So, I was able to fund part of that and sit on the steering committee and develop it and as that morphed into. And part of it isn’t just a College changing to help implement. It’s the change in the old type of environment too, that the people who were looking at the First Nation people, non-First Nation people how they perceive it and how they access it. And you have to deal with them. And we just did it in very, very calculated baby steps. We try something and it would work and then we try it little bit differently, broaden it out a little bit and to get the people to accept it a little bit more. And it took time, it took years to do it, but it’s a very good process.

It was a culture reaching out to re-establish the First Nation presence at the senior management table because they saw the need and it went from there. They developed a need, like I come in and began working with different programs, different deans, the presidents and slowly we developed programs. It’s a small program and worked our way through. But even before the Champagne Aishihik executive development program that was, I think, called the environmental officer training program, it’s a little EDP program. And that’s where we took a lot of lumps and we kind of learned a lot of how to deliver the program because the majority of people that were out in First Nation land working on environment and that type of work were sometimes Grade 10 education.

So sometimes they were Grade 12 and most of them were fairly needed, we required a bunch of upgrading and to provide upgrading and then give a program you’re four years into it and they still have nothing to show for it. So, we’re trying to develop a program that provided some training and some skills so they can do their job and at the same time upgrade their level.

It was a balancing act and to get the College to accept that kind of a mixed role, it very much had upgrading capability and programs in the school and then had to the formal kind of training on an education on the environment and those aspects of it. But very little of it was something pulled together.

But by putting those two together, it provided access for a lot of people to the program because they didn’t have to go and upgrade for two or three years and then access the program, then they’ve lost interest or lost their job. Three or four years is a long time in somebody’s life and especially in the dynamics of First Nation and all, just in implementing self-government agreements, there are so many opportunities that people move around. But that gave me a good understanding sort of some of the hurdles that jump with our registrar’s office and the way the institution runs and then recognizing, “No, there’s a role of registrar has to play and so you have to meet certain standards.”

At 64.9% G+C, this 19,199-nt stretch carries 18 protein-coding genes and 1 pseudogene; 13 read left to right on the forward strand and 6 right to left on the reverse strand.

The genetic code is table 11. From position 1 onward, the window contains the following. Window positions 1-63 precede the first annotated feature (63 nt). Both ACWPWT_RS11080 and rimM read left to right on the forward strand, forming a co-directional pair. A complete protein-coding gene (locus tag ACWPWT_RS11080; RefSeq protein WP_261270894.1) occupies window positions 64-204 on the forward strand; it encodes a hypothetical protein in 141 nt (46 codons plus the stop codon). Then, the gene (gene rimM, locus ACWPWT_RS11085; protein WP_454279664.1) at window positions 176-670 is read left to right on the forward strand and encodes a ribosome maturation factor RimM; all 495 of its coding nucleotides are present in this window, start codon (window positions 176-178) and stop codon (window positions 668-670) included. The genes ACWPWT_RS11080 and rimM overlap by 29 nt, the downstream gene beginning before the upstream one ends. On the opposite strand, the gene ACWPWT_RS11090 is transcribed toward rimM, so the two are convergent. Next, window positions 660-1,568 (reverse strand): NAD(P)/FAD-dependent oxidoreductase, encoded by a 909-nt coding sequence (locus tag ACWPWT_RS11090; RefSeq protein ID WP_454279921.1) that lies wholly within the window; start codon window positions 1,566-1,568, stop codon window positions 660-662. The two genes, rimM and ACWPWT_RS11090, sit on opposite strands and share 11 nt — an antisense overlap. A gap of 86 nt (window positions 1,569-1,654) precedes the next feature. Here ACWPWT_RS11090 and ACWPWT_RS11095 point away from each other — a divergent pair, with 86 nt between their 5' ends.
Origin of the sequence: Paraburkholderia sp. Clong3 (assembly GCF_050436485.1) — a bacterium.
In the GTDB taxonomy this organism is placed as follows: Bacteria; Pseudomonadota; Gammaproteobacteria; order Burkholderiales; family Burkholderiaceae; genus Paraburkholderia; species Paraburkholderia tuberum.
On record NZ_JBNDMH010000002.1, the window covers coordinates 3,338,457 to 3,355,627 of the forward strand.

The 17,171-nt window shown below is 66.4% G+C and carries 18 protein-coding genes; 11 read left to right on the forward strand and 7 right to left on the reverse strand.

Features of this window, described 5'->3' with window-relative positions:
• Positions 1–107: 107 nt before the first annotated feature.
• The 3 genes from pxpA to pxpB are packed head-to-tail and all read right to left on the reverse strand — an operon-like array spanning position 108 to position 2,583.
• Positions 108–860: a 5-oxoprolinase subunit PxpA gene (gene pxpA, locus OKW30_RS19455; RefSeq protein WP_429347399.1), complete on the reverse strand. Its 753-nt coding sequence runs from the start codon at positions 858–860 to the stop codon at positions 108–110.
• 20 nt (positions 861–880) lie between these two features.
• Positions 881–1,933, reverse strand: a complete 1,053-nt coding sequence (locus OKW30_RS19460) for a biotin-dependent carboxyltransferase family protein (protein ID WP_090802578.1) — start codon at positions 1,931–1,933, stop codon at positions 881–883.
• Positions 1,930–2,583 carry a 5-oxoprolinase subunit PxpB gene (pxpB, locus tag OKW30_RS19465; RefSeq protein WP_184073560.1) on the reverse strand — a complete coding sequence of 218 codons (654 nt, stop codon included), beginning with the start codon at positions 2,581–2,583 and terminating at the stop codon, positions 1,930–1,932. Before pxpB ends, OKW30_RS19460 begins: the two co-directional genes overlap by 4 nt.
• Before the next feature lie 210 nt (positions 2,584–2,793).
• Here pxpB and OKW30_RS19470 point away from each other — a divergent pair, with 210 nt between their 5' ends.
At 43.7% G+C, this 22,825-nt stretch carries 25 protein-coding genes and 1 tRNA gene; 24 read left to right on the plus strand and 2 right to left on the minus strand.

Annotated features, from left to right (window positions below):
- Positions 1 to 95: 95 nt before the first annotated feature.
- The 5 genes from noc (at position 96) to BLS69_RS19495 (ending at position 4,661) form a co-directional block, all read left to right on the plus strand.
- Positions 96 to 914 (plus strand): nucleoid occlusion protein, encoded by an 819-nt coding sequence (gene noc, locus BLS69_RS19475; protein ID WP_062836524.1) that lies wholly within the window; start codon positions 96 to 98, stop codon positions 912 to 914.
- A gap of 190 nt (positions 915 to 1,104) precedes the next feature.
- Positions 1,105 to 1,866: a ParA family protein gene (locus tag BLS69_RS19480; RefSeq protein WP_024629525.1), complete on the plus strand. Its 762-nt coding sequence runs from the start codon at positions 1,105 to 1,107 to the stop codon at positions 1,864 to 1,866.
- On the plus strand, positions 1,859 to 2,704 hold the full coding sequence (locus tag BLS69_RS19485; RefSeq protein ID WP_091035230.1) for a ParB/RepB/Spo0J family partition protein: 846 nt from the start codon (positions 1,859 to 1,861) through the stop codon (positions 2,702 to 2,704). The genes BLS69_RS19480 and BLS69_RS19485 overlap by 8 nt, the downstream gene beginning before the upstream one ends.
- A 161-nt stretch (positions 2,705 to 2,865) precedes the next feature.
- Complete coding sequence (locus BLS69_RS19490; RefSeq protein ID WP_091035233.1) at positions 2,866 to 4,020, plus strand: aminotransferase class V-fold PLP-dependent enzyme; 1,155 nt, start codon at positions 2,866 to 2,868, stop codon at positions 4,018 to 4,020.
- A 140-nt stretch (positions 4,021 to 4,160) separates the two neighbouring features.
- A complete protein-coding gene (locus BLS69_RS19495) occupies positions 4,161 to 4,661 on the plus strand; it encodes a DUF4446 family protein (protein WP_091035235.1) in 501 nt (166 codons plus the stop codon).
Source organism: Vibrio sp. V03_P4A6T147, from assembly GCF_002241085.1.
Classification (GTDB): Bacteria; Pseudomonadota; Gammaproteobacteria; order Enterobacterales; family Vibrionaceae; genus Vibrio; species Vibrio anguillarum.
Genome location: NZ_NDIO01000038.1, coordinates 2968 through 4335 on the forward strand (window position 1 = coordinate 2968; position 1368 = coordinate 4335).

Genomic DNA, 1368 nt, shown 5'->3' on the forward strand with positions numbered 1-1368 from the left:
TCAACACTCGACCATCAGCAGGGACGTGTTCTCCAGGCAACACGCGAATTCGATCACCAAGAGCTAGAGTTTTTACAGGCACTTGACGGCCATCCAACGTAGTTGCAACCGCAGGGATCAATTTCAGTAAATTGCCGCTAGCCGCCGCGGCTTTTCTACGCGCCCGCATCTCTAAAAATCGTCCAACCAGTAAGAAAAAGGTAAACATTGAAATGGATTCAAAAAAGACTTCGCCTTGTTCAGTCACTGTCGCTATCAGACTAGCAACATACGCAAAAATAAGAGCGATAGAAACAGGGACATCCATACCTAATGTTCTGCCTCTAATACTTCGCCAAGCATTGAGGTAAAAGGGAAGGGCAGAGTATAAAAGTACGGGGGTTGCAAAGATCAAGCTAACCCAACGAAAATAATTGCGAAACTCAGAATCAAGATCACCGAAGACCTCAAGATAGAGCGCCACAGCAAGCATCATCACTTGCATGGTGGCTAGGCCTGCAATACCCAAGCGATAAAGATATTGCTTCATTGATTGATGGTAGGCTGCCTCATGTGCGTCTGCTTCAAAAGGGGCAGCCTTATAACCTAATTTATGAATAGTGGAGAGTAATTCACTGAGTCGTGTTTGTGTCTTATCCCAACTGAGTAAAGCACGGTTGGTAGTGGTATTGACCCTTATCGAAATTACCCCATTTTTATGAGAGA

In my mind, every program that I was involved in developing had to maintain standards. There was too many workshops and just short things never led to anything, weren’t able to put them together to turn into a certificate, to turn into a diploma, to turn into something that was not really any laddering, so it didn’t provide much opportunity. So, to try and build in some multiple entry and exit points.

So, if somebody was in say for example, an executive training program, if they are only interested in two or three or four components, they could take that and use it, go back to work, use it at work. They could merrily go along and work their whole career in there. But if they wanted to come back within a reasonable amount of time and put a few more together or a whole program together, then they’d have a certificate.

So, it was very important to me to have these multiple entry and exit points. You look at the demographic of Yukon College, it wasn’t young, smiling, 18-year-olds getting out of high school. It was 30-, 35-year-old individuals, a family and a career who they’ve hit a ceiling. And they needed to further their education in order to take the next step. And there’s getting to be quite a lot of those type of people out there that are really at the ceiling really pushing the boundaries of self-government implementation. And so, there’s a definite need for it there. The biggest gap in education demographic certainty was with the First Nation community and still is.

But you also require the other part of the student body or the populist to understand and be able to operate within this new environment here and some ... My experience is some department embrace it and really are trying and making an effort and others are ignoring it for one reason or another. But because for a whole number of factors, they can and still do business, but it’s slowly changing we’re slowly getting capacity and getting the processes working as they should be. And I think it’s a much better thing.

Music


Elizabeth Bosely: My name is Elizabeth Bosely. I was born and raised in the Yukon. My Tlingit name is Kashyek. I am a citizen of Teslin Tlingit Council and I’m from the Daḵlʼaweidí clan. I have a long, rich history in the Yukon. My mother was born on the Nisutlin river in 1923, before the Alaska Highway was built.